Business is booming, and you set your eyes on expanding. With your business plan mapped out, you consider upgrading your network servers to add newer SFP modules; you decide to add new products to your distribution line; and you even consider hiring more workers to handle the workload. However, the expansion is starting to worry you, and you’re beginning to have some doubts and fears. Before you get too stressed out, here are some pointers to help ease your mind, and to help you understand if expanding is right for you.
Finance the Expansion
Before you even decide to expand, you must understand how you will finance your company’s growth. You must be certain there is a demand for expansion in your bottom line. By understanding these numbers, you’ll see how this money will go into paying for the additional inventory, facility and workers. If you decide on using a loan or equity to pay for the expansion, be sure the products, equipment or facilities will help you earn enough profits to repay the borrowed money. Remember, if you’re a small business, you never want to expand too aggressively as you might end up with more debit than you can repay. Take it slow, there’s no need to rush a great product or service.
Does the Expansion Benefit the Operation?
You never want to expand your business if the costs of operation outweigh the expansion efforts. You expand for two reasons: one, because as you expand the cost per unit falls drastically lowering the cost of production and increasing profits, and two, because you can sell your products at a higher cost per unit. If your company can benefit from either of these two mentioned ideas, go ahead with the expansion. If not, be wary. In order to increase profits during an expansion, you typically will buy from more than one store, buying items in bulk at a cheaper cost. By buying in bulk, you also have additional resources to provide better value for customers.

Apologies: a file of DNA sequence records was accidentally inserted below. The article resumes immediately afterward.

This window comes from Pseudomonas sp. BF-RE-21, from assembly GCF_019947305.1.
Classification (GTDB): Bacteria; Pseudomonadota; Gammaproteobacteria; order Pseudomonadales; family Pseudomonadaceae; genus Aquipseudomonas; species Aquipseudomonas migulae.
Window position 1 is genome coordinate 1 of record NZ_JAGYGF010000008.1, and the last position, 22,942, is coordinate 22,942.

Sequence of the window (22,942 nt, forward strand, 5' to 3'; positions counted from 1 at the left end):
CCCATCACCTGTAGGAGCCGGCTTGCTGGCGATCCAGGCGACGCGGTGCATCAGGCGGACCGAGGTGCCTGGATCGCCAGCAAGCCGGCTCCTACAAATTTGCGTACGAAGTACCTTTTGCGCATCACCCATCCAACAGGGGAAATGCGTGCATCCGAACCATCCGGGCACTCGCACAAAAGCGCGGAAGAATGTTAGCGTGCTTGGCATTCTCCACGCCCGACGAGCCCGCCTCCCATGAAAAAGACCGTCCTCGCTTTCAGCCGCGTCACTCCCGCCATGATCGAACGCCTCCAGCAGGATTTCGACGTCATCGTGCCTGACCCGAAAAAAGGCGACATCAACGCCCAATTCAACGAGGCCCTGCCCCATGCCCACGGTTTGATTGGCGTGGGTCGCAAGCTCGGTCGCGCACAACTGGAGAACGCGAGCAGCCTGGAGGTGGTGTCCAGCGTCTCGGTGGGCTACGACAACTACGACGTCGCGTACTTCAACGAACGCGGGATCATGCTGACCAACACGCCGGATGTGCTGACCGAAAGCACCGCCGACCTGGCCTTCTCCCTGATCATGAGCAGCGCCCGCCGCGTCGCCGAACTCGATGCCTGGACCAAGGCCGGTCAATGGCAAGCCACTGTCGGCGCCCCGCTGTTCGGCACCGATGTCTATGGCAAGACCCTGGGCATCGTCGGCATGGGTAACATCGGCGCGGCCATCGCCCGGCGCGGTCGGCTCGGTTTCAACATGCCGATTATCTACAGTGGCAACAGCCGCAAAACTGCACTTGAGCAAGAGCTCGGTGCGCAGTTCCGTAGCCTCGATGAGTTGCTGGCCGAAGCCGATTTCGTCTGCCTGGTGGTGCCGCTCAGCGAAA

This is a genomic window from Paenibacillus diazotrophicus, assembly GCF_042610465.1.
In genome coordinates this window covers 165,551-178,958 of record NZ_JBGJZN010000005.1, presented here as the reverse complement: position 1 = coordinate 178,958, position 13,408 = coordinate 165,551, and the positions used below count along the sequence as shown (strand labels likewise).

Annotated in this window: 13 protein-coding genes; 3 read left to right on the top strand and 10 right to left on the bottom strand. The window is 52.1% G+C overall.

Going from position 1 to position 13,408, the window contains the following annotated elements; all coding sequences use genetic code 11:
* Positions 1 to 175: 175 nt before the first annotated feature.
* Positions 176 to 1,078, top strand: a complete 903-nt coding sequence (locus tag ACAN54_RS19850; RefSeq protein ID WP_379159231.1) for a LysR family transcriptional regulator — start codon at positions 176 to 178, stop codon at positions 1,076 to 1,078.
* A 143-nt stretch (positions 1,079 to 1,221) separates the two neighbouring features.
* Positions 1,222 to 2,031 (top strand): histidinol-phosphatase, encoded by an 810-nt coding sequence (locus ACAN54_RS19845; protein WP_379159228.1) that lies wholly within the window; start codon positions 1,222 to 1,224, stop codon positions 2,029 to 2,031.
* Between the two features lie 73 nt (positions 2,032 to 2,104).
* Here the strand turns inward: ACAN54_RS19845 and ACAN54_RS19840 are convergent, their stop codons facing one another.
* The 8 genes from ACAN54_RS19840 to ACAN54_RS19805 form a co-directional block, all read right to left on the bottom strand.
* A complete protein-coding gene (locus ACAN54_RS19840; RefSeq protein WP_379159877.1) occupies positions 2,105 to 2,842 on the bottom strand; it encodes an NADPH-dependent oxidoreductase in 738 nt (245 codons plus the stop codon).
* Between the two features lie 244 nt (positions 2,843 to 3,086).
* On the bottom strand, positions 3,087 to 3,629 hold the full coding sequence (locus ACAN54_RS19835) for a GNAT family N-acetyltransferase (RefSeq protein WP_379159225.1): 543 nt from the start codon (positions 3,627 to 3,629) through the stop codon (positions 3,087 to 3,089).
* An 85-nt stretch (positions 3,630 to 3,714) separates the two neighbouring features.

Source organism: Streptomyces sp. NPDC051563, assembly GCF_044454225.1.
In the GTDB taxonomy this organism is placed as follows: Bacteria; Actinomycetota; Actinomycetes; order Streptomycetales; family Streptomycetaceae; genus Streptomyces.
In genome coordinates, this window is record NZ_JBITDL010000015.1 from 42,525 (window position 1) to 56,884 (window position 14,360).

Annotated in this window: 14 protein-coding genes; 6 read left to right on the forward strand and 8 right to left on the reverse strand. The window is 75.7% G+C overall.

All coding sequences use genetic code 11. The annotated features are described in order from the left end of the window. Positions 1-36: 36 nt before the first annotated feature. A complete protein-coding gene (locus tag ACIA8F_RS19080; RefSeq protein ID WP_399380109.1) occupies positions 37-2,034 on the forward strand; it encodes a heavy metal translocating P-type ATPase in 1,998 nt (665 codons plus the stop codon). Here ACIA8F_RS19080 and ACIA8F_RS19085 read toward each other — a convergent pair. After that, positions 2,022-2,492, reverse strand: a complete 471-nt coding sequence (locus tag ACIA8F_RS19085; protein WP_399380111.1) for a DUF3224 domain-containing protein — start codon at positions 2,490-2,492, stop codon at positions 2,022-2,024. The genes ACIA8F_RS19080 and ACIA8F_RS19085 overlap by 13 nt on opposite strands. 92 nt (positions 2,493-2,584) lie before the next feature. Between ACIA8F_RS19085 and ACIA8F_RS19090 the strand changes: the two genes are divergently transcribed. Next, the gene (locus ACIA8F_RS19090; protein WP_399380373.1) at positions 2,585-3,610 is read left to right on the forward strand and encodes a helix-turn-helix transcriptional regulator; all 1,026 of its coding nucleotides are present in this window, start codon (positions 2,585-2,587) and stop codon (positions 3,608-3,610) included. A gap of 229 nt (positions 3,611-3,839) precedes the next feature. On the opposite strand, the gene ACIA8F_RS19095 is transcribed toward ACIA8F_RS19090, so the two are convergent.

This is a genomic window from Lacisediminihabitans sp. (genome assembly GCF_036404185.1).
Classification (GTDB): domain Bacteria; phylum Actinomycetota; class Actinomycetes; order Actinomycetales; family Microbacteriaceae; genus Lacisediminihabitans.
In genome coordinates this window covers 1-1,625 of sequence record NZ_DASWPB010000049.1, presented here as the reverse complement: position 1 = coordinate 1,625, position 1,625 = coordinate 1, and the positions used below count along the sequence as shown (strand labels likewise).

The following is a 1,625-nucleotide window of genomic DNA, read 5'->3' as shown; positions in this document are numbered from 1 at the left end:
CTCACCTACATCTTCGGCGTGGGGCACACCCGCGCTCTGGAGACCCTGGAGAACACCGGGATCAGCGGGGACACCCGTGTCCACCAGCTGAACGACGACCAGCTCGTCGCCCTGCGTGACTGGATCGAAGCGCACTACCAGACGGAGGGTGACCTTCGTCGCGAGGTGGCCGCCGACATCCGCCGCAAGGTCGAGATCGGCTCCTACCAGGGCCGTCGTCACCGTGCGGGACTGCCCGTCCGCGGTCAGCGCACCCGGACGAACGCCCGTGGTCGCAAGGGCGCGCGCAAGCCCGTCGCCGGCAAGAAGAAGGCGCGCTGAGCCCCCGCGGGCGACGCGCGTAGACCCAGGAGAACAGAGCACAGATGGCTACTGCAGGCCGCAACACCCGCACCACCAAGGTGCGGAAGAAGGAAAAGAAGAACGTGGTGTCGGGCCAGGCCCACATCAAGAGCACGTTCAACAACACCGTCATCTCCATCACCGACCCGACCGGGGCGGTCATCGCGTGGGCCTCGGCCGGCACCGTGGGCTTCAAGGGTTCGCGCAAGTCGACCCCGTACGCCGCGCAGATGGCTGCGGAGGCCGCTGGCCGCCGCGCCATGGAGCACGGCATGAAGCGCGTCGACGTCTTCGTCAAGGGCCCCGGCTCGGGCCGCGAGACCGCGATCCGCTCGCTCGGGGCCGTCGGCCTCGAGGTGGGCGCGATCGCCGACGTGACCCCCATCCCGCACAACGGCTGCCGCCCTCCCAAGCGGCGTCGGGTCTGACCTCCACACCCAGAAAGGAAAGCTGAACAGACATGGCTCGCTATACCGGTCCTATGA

Never be afraid to open up a new store in uncharted territories, whether it be a brick-and-mortar store or an online store. Confidence removes the fear of having to worry and stress over minor details. You never want to lose sight of the big idea: making more money in a new market. If you start to panic, stress and even lose confidence, you may not be prepared for the smaller issues that will arise when expanding. Always be confidant that the acquisition of new optical transceivers will boost the performance of a network, even though the costs for the devices may seem high. Remember, confidence is key in helping expand a successful company.
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